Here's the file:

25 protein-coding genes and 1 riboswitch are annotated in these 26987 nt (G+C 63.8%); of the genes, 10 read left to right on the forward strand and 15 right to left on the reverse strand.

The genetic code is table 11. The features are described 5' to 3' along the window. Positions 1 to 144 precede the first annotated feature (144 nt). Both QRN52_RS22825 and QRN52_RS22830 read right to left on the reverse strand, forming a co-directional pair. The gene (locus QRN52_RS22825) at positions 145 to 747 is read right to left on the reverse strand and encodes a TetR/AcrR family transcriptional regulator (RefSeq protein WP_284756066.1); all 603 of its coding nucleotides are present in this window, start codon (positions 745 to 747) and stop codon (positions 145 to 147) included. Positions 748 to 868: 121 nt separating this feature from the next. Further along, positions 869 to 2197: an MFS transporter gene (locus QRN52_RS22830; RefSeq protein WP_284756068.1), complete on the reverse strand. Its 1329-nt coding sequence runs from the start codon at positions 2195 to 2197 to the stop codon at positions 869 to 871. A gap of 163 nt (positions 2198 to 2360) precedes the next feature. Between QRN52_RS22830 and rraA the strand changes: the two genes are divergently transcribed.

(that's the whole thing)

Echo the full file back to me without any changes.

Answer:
25 protein-coding genes and 1 riboswitch are annotated in these 26987 nt (G+C 63.8%); of the genes, 10 read left to right on the forward strand and 15 right to left on the reverse strand.

The genetic code is table 11. The features are described 5' to 3' along the window. Positions 1 to 144 precede the first annotated feature (144 nt). Both QRN52_RS22825 and QRN52_RS22830 read right to left on the reverse strand, forming a co-directional pair. The gene (locus QRN52_RS22825) at positions 145 to 747 is read right to left on the reverse strand and encodes a TetR/AcrR family transcriptional regulator (RefSeq protein WP_284756066.1); all 603 of its coding nucleotides are present in this window, start codon (positions 745 to 747) and stop codon (positions 145 to 147) included. Positions 748 to 868: 121 nt separating this feature from the next. Further along, positions 869 to 2197: an MFS transporter gene (locus QRN52_RS22830; RefSeq protein WP_284756068.1), complete on the reverse strand. Its 1329-nt coding sequence runs from the start codon at positions 2195 to 2197 to the stop codon at positions 869 to 871. A gap of 163 nt (positions 2198 to 2360) precedes the next feature. Between QRN52_RS22830 and rraA the strand changes: the two genes are divergently transcribed.